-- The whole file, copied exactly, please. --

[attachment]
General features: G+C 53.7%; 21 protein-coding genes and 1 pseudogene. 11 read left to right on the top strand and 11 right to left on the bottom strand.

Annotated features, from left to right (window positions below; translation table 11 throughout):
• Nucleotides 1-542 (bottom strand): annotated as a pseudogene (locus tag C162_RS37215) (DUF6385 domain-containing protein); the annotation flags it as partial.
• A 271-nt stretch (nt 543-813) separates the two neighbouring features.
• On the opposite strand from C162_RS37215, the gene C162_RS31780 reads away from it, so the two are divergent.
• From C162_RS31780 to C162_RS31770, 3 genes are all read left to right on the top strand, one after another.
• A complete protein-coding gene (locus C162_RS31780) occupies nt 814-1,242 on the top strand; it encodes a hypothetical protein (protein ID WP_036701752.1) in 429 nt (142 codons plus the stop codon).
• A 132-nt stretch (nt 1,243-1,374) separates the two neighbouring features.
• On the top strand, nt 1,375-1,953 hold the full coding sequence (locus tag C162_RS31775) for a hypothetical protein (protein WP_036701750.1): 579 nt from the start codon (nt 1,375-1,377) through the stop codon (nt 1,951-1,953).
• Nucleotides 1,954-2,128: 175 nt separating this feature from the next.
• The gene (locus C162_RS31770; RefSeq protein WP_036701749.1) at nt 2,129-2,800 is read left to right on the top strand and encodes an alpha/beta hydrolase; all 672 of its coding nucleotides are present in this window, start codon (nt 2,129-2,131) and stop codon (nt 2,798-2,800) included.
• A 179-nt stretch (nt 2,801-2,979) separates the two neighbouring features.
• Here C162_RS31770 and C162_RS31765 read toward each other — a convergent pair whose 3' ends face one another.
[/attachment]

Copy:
General features: G+C 53.7%; 21 protein-coding genes and 1 pseudogene. 11 read left to right on the top strand and 11 right to left on the bottom strand.

Annotated features, from left to right (window positions below; translation table 11 throughout):
• Nucleotides 1-542 (bottom strand): annotated as a pseudogene (locus tag C162_RS37215) (DUF6385 domain-containing protein); the annotation flags it as partial.
• A 271-nt stretch (nt 543-813) separates the two neighbouring features.
• On the opposite strand from C162_RS37215, the gene C162_RS31780 reads away from it, so the two are divergent.
• From C162_RS31780 to C162_RS31770, 3 genes are all read left to right on the top strand, one after another.
• A complete protein-coding gene (locus C162_RS31780) occupies nt 814-1,242 on the top strand; it encodes a hypothetical protein (protein ID WP_036701752.1) in 429 nt (142 codons plus the stop codon).
• A 132-nt stretch (nt 1,243-1,374) separates the two neighbouring features.
• On the top strand, nt 1,375-1,953 hold the full coding sequence (locus tag C162_RS31775) for a hypothetical protein (protein WP_036701750.1): 579 nt from the start codon (nt 1,375-1,377) through the stop codon (nt 1,951-1,953).
• Nucleotides 1,954-2,128: 175 nt separating this feature from the next.
• The gene (locus C162_RS31770; RefSeq protein WP_036701749.1) at nt 2,129-2,800 is read left to right on the top strand and encodes an alpha/beta hydrolase; all 672 of its coding nucleotides are present in this window, start codon (nt 2,129-2,131) and stop codon (nt 2,798-2,800) included.
• A 179-nt stretch (nt 2,801-2,979) separates the two neighbouring features.
• Here C162_RS31770 and C162_RS31765 read toward each other — a convergent pair whose 3' ends face one another.